A big problem we face in sizing up a partner is getting stuck on, or being seduced by, his “light side”—that is, his apparently (or genuinely) wonderful, engaging, admirable, gratifying qualities.
However, when we’re dealing with a sociopath, there is also the other side—the “dark side.”
By “dark side” I mean, essentially, the sociopath’s exploitive side. And by exploitive I mean, very specifically, his calculated use of leverage to betray you somehow; moreover, to betray you with gross insensitivity to your experience of the injury or insult he’s inflicted.
The “light side” of the man must never compensate for his “dark side,” regardless of how well-concealed, and rarely, the latter may surface.
Most of us would take six sunny days in exchange for one cold, dreary, rainy one. That’s a trade-off we’d probably gladly accept. It’s not perfect, but it’s good, and it does nothing to compromise our integrity.
Yet six days, six months, six years of the man’s light side must not mitigate a single instance, a single flash (let alone pattern) of his dark side. One act of exploitation, the very first, necessitates, however sadly, that we cut our losses with minimal delay and filibustering.
Yet, in case after case I see clients who, understandably, prefer not to see their partners’ dark side. They prefer, naturally, to see his light side—his strengths, what he can be, what he usually is, what he “really” is!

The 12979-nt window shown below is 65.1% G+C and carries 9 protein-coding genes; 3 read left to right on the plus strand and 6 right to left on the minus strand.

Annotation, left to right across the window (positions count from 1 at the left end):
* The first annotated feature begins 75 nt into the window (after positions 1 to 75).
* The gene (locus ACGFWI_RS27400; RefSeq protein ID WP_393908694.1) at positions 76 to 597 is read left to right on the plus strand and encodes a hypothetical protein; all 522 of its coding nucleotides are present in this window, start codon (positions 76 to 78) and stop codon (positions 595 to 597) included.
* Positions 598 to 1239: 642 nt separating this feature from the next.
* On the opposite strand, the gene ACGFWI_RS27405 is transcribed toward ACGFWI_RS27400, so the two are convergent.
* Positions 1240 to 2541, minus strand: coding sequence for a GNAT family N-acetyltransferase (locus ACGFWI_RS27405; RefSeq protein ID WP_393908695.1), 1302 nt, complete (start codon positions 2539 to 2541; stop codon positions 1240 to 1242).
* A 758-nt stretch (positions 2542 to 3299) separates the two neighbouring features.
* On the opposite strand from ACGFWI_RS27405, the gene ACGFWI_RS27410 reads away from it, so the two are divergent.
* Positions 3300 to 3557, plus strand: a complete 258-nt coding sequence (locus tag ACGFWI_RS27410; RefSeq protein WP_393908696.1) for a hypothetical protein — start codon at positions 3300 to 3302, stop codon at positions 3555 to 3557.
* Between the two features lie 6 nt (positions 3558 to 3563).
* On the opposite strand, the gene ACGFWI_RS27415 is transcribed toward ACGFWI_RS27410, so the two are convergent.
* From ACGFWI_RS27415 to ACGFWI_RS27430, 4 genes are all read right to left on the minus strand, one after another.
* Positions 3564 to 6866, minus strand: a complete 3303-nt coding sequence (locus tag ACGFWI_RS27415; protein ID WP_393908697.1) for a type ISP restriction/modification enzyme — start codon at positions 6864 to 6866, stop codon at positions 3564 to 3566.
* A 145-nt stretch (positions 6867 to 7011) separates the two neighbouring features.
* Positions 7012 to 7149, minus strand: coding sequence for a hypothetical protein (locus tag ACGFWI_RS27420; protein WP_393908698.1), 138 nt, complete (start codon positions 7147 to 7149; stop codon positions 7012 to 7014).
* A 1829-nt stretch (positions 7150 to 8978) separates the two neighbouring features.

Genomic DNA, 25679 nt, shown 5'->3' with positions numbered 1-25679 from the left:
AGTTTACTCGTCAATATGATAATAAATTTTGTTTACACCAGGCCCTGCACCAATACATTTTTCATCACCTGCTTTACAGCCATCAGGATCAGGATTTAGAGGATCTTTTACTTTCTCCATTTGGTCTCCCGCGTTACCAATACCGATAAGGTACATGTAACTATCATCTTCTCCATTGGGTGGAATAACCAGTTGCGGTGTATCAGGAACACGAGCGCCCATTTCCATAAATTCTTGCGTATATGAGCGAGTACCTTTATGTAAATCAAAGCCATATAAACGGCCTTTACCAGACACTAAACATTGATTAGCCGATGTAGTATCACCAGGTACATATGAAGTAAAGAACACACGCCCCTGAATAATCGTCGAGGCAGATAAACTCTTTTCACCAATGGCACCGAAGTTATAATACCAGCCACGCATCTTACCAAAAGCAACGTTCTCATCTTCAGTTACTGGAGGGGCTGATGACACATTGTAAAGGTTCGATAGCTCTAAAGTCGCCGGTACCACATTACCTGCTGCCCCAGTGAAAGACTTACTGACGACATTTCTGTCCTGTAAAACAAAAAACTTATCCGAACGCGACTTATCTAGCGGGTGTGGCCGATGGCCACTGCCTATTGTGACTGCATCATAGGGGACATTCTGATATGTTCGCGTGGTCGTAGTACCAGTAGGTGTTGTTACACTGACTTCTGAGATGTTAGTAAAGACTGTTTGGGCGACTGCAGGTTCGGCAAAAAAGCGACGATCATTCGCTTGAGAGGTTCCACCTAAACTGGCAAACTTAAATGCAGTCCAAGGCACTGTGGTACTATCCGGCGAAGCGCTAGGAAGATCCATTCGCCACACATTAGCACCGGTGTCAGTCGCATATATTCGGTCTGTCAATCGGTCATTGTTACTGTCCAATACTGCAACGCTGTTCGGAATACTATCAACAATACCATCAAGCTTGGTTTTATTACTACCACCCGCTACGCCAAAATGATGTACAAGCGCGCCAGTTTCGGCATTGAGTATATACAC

They seize on his capacity for sensitivity, thoughtfulness, tenderness, warmth, good humor, patience, soliticousness, you name it. They desperately want to convince themselves, if not others, that his capacities define his essence!
Because he can be thoughtful, his essence must be thoughtful! Because he can be sensitive, his essence must be sensitive! Because he can be unselfish and candid, his essence must be unselfish and honest! Because he can go periods when he’s not (apparently) screwing around, his essence must be faithful!
I’m not speaking here about flawed partners who screw up, who make mistakes, who lose their course, their priorities, and in so doing sometimes wound others badly. In our fallibility we can make a mess of things, and hurt the people we care and love. Whether our transgressions are forgivable is for those whom we’ve disappointed to decide.
But the man with the dark side is a different case. When he reveals the capacity to exploit, he’s not revealing his human face, but his inhuman face.
He’s revealing the face of his dark side.
And while it’s a sight you might like to avoid, you musn’t. While you’d rather turn away until the view of his “light side” resurfaces, you must not. You must, instead, see him, unmasked, and recognize him, unmasked.
You must recognize him for who he is, in his essence.
(My use of “he” in this article is for convenience’s sake and not meant to suggest that females aren’t capable of the behaviors discussed. This article is copyrighted (c) 2010 by Steve Becker, LCSW)